088 
FOUS30 KWBC 050139
QPFERD

Excessive Rainfall Discussion
NWS Weather Prediction Center College Park MD
939 PM EDT Tue Aug 04 2020

Day 1
Valid 0132Z Wed Aug 05 2020 - 12Z Wed Aug 05 2020

...A MARGINAL RISK OF EXCESSIVE RAINFALL REMAINS ACROSS INTERIOR
NEW ENGLAND, THE CENTRAL HIGH PLAINS, AND SOUTHERN PLAINS...

...Interior New England...
Showers and thunderstorms continue to move northward from NH into
western ME which led to the maintenance of the Marginal Risk area,
while the heavy rain north of the center of Isaias across
northeast NY and northern VT has ejected into Quebec.   The
decline in the coverage and intensity of the heavy rainfall led to
the elimination of the Slight Risk area here.  Heavy rains across
western ME should move northward while fading overnight as Isaias
moves into eastern Canada. 


...Plains...
Convection has attempted to organize over the High Plains of CO
and has been moving southeastward.  There remain indications that
convection could grow upscale/organize overnight over TX/KS/OK
while remaining generally progressive.  The 12z Hi-Res CAMs are
presenting a greater potential further south into S CO moving into
the OK/TX panhandles and lesser influence further north, which is
also in line with the 12z GFS.  There is some indication in the
guidance that activity could hang up across the TX Panhandle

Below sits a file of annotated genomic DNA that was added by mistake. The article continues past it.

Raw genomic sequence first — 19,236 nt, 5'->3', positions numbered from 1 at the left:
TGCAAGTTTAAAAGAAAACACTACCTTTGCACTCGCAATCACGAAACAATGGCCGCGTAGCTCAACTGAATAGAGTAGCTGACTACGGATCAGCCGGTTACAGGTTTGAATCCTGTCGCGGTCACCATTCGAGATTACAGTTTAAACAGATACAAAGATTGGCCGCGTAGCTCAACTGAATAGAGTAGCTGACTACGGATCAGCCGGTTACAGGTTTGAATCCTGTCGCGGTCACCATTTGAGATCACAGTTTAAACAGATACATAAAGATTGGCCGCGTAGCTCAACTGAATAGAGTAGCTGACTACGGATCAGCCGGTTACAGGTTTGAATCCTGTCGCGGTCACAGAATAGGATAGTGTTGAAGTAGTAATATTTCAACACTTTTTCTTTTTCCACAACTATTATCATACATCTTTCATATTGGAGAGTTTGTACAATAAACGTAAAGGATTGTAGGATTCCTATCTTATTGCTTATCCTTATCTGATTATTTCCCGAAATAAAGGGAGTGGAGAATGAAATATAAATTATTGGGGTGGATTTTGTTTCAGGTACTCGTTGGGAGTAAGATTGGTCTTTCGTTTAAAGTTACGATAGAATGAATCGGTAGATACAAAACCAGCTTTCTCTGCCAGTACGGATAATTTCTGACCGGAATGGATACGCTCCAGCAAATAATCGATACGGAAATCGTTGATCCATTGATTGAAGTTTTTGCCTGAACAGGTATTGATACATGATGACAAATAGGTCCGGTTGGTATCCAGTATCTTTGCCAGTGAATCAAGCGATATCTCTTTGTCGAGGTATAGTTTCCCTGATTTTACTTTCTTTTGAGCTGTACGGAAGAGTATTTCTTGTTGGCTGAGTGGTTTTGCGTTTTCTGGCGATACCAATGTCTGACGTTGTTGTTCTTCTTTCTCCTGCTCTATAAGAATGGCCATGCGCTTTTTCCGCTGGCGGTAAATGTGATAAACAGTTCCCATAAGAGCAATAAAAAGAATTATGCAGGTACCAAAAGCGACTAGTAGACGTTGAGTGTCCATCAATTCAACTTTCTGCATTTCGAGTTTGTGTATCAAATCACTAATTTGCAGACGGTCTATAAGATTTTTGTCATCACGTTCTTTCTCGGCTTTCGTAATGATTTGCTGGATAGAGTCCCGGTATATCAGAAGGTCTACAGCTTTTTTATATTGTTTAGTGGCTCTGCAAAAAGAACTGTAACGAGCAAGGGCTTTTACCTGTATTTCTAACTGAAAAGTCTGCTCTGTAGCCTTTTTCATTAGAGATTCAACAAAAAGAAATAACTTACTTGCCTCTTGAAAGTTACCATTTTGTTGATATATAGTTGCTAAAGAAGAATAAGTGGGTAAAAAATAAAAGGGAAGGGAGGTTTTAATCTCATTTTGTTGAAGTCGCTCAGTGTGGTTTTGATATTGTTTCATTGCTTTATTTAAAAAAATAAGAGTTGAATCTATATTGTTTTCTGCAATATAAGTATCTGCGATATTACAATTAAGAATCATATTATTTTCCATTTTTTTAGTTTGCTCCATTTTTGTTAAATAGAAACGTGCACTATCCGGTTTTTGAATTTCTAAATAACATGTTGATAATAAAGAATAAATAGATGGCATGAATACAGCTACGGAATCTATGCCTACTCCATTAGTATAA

generally in the 04-08z time frame, though this area has had below
average two week precipitation.  There doesn't appear to be a
mid-level capping inversion to argue for the more northerly 12z
ECMWF and 12z Canadian solutions, so they were deemed lower
probability alternate scenarios.  The rates, totals and still
lingering uncertainty still falls below criteria for introduction
of a Slight Risk, so kept the risk level Marginal.

Roth/Gallina/Chenard


Day 2
Valid 12Z Wed Aug 05 2020 - 12Z Thu Aug 06 2020

...THERE IS A MARGINAL RISK OF EXCESSIVE RAINFALL ACROSS MUCH OF
THE CAROLINAS AND INTO THE MID-ATLANTIC...

...Southern Appalachians eastward to the coast and north to
Maryland...
A slow moving cold front will serve as the impetus for
thunderstorms on Wednesday as it drifts eastward across the
region. As it moves east, forcing for ascent will be provided by
low-level convergence, but also within a modest RRQ of a departing
upper jet streak, and weak vorticity maxima rotating northeastward
embedded within the mid-level flow. Instability will climb through
the day due to steepened lapse rates beneath an upper trough and
surface heating, with MUCape reaching 2000 J/kg across the eastern
Carolinas/VA, decreasing to 500-1000 J/kg into the mountains and
north into Maryland/Delaware. At the same time, modest 850mb moist
flow will drive PWs above 1.5", approaching 2" near the coast,
which is 0.5 to 1 standard deviations above the climo mean. In
this environment, thunderstorms are likely to develop and become
scattered to widespread during the aftn/eve. While storm motions
may be quick at 15 kts to the northeast, training along the front
due to boundary parallel flow, and storm interactions further
east, could lead to prolonged periods of heavy rainfall exceeding
1"/hr at times. Much of this region has seen anomalous rainfall in
the past 7 days, mostly from recently departed Tropical Storm
Isaias, and soils are fully saturated. This has led to extremely
compromised FFG which is as low as 0.5"/1hr or 1-1.5"/3hrs across
parts of the region. The inherited MRGL risk was expanded to